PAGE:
The temperature control means you can dial up the heat to get the most out of your herb. On the highest setting, Da Buddha gets very hot, and can make the herb almost black. I haven’t tested whether the herb can actually burns to the point of glowing red, but I think it quite possible. The user will need to keep this in mind. It is rare that someone would need to use the hottest setting, unless they are using alternative herbs with higher boiling points. Users aiming for maximum efficient will want to stir their herb every few hits, as Da Buddha does not heat the herb completely evenly. The hottest spot is in the centre of the bowl, closest to the heating element. This spot will turn brown first. Stirring is not totally necessary, but will make sure you are extracting the herb nice and evenly. If you have a good supply of herb, or like myself you are saving the material for other uses (eg. cooking, extracts), the stirring is not needed, and just interrupts the enjoyment of the vapor session. Personally I’d rather load a fresh bowl than spend time messing around just for an extra 1 or 2 hits.
Ease of use
When Da Buddha is new, all you have to do is attach the mouthpiece and wand to the tube. These glass pieces just slide on to the plastic tube, which is very easy. Once the unit is plugged in and switched on, you load your herb into the wand, attach the wand to the main unit, and you’re good to go. You just put your mouth on the mouthpiece and inhale – this draws warm air over the herb and down the tube. It is extremely easy to use, and can be operated handsfree if you don’t mind holding the glass mouthpiece between your lips, which quite handy for video games! Otherwise, you just need one hand free, to hold the tube up to your mouth. The only learning curve is finding the right temperature for you. The speed of your inhale also affects the temperature of the air hitting the herb. If you inhale slowly, the vapor will get stronger and smokier tasting. If you inhale quickly, the vapor is lighter with a fresh taste. The bowl size is just big enough. It could be a little bigger for heavy users, but this would decrease the efficiency, because the herb at the bottom would receive less heat. I find myself reloading the bowl a little more often than I’d like, but this is a relatively small vaporizer overall, so this is to be expected.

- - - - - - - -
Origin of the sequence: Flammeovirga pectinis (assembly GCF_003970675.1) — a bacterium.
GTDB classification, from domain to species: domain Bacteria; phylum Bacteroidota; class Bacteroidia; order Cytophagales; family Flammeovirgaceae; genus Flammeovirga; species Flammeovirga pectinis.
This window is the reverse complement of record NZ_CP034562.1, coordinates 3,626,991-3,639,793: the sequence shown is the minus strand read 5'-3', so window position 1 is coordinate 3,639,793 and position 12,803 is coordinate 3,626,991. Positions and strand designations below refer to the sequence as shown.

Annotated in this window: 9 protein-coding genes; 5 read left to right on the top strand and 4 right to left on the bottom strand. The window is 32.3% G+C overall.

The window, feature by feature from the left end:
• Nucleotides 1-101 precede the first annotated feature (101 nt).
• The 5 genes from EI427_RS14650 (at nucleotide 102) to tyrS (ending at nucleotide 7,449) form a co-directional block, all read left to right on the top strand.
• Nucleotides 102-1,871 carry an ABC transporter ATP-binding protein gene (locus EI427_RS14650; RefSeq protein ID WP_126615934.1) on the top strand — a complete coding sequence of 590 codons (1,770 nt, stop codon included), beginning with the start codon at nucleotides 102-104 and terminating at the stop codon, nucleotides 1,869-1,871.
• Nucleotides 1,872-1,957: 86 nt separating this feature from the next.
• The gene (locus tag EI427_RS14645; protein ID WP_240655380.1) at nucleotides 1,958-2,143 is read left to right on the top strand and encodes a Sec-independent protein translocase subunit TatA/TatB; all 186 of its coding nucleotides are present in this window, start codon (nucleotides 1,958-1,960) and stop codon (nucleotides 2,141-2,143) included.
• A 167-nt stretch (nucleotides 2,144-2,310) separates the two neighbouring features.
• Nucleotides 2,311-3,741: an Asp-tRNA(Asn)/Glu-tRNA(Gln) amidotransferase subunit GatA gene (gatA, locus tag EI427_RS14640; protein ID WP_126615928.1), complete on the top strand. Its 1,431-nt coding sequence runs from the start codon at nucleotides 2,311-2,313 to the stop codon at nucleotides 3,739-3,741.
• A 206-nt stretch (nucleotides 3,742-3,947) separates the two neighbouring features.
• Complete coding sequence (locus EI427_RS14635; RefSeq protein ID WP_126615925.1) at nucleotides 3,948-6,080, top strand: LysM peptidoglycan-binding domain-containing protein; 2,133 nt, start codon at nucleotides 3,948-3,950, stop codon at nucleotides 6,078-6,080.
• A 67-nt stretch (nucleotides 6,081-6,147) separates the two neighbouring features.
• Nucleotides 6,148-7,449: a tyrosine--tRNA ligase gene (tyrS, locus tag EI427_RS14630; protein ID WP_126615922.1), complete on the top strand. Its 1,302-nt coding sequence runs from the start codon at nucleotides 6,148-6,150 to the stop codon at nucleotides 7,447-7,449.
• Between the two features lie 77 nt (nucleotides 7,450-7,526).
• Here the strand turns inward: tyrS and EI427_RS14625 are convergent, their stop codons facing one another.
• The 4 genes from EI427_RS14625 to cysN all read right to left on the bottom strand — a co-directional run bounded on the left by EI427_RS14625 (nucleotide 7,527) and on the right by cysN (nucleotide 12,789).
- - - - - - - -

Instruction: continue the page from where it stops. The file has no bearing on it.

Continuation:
There is one thing about Da Buddha which you do need to be careful with. The wand attaches to the main unit by a ground glass fitting. It’s designed to stay there without any other attachment mechanism, but unfortunately it doesn’t always stay in place. If you accidentally pull the tube, it can pull the glass wand out of the unit, making it fall. This might only cause the herb fall out and make a mess, which is just inconvenient. At worst, the wand can fall out and hit the table hard, or fall onto the floor, causing it to break. For this reason, some users of Da Buddha place their unit on top of a mouse pad, so the wand falls on to something soft. Or they rig up something to hold the wand in place (such as an elastic band). It’s a shame that Da Buddha doesn’t include some way to solve this problem, such as an way to attach the wand more securely – a small flaw in the design.